Going to open houses is a great way to learn the market but home buyers who are ready to buy should be working with an agent. As an agent I can show most any home at anytime, with the sellers permission of course.
St. Paul MN
I feel like I am in a celebratory mood today because it is the last day of February, which means we probably only have six to ten more weeks of brutally cold weather.
Because of the longer days and sunshine the ice on area lakes is getting thinner and that means that the DNR is asking everyone to take the fishing shacks off of area lakes. See the deadlines for removal on the DNR web site.
Have a great rest of the month. I’ll be back in March with some exciting local real estate numbers and possibly some more photos.
It is Friday and Fridays are for fun. I have learned a lot this week. I started my own real estate company. The change isn’t as huge as you might think considering my actual job duties have not changed and my mailing address remains the same except for one digit in the suite number.
Yet everything is changed. What I am trying to do is to create a company that is client centered. My basic business philosophy has always been one of treating each client like they are my only client. Right now my team or staff is small and consists of electronic services, devices and software subscriptions but I think that will change soon.
I have learned in business never to sweat the small stuff but did get a little upset when I found out the grommet holes used to hang real estate for sale signs need to be either 14 or 24 inches apart and my brand new signs have holes that are 15.5 inches apart. For a mear $3 a sign the holes will be redrilled and new grommets will be put in so that I can use my new signs.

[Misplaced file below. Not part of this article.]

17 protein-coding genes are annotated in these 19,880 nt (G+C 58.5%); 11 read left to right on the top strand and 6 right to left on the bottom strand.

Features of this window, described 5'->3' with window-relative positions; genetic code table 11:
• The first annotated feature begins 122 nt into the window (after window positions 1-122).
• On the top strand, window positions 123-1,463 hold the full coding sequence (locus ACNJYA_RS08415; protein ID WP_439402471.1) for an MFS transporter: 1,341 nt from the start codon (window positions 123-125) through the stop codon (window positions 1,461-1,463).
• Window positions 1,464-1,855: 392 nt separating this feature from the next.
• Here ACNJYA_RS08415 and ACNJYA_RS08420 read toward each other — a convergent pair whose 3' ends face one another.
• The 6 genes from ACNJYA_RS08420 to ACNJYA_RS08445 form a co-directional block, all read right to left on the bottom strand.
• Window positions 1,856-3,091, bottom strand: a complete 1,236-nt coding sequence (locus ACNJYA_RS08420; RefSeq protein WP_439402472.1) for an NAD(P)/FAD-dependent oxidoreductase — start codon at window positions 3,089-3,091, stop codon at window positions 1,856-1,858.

Several people have told me that to be a real estate company I need a logo. I have never been what you would call a conformist and coloring inside the lines has never been one of my strengths. The common wisdom is that I need to have a logo just like everyone else if I want to be different or really stand out.
Now my next challenge is to get each one of those shiny new sign panels in front of a house. I have worked with 100’s of clients over the years and I look forward to more of the same except better. . . and if you would like to put your home on the market I will be around all weekend.
River Park Lofts
One of the benefits of working with a real estate agent who has experience with downtown condos is that we know a lot about the parking situation and what questions to ask. Some condos come with a parking space and some do not. Some of the parking is in ramps and some of it is outside in parking lots.
If a parking comes with the unit ask to see it. Make sure that the number of the parking spot is in writing. It is also a good idea to check and see if the owner of the condo you are buying actually owns the parking space being sold with the unit. In some buildings the parking spots will have a number and a separate tax ID number.
The condo documents that condo buyers are given ten days to review before committing to purchase a condo contain a wealth of information about the unit and the parking situation. Buyers should always ask questions and never make assumptions about parking. Agents working with downtown condo buyers should always verify any information they receive about parking.